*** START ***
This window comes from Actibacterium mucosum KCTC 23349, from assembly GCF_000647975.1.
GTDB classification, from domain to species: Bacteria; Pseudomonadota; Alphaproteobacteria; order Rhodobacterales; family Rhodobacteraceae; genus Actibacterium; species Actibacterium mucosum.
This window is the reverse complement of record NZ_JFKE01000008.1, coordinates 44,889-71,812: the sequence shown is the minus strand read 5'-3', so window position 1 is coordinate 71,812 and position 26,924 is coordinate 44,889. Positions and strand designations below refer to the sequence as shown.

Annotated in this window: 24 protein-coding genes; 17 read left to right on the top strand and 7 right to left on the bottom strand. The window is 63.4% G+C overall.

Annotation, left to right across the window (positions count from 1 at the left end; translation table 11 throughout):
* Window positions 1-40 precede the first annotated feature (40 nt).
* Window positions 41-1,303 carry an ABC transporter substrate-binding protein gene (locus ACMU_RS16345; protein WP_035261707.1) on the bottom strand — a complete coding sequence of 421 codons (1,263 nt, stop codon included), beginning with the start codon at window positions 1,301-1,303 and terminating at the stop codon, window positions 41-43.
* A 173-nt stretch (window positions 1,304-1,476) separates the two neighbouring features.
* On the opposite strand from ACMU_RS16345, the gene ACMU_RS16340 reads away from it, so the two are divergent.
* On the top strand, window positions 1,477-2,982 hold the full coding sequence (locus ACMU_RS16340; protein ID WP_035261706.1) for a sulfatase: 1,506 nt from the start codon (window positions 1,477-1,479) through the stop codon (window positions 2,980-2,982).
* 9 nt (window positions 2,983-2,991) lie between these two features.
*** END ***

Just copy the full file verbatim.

This window comes from Actibacterium mucosum KCTC 23349, from assembly GCF_000647975.1.
GTDB classification, from domain to species: Bacteria; Pseudomonadota; Alphaproteobacteria; order Rhodobacterales; family Rhodobacteraceae; genus Actibacterium; species Actibacterium mucosum.
This window is the reverse complement of record NZ_JFKE01000008.1, coordinates 44,889-71,812: the sequence shown is the minus strand read 5'-3', so window position 1 is coordinate 71,812 and position 26,924 is coordinate 44,889. Positions and strand designations below refer to the sequence as shown.

Annotated in this window: 24 protein-coding genes; 17 read left to right on the top strand and 7 right to left on the bottom strand. The window is 63.4% G+C overall.

Annotation, left to right across the window (positions count from 1 at the left end; translation table 11 throughout):
* Window positions 1-40 precede the first annotated feature (40 nt).
* Window positions 41-1,303 carry an ABC transporter substrate-binding protein gene (locus ACMU_RS16345; protein WP_035261707.1) on the bottom strand — a complete coding sequence of 421 codons (1,263 nt, stop codon included), beginning with the start codon at window positions 1,301-1,303 and terminating at the stop codon, window positions 41-43.
* A 173-nt stretch (window positions 1,304-1,476) separates the two neighbouring features.
* On the opposite strand from ACMU_RS16345, the gene ACMU_RS16340 reads away from it, so the two are divergent.
* On the top strand, window positions 1,477-2,982 hold the full coding sequence (locus ACMU_RS16340; protein ID WP_035261706.1) for a sulfatase: 1,506 nt from the start codon (window positions 1,477-1,479) through the stop codon (window positions 2,980-2,982).
* 9 nt (window positions 2,983-2,991) lie between these two features.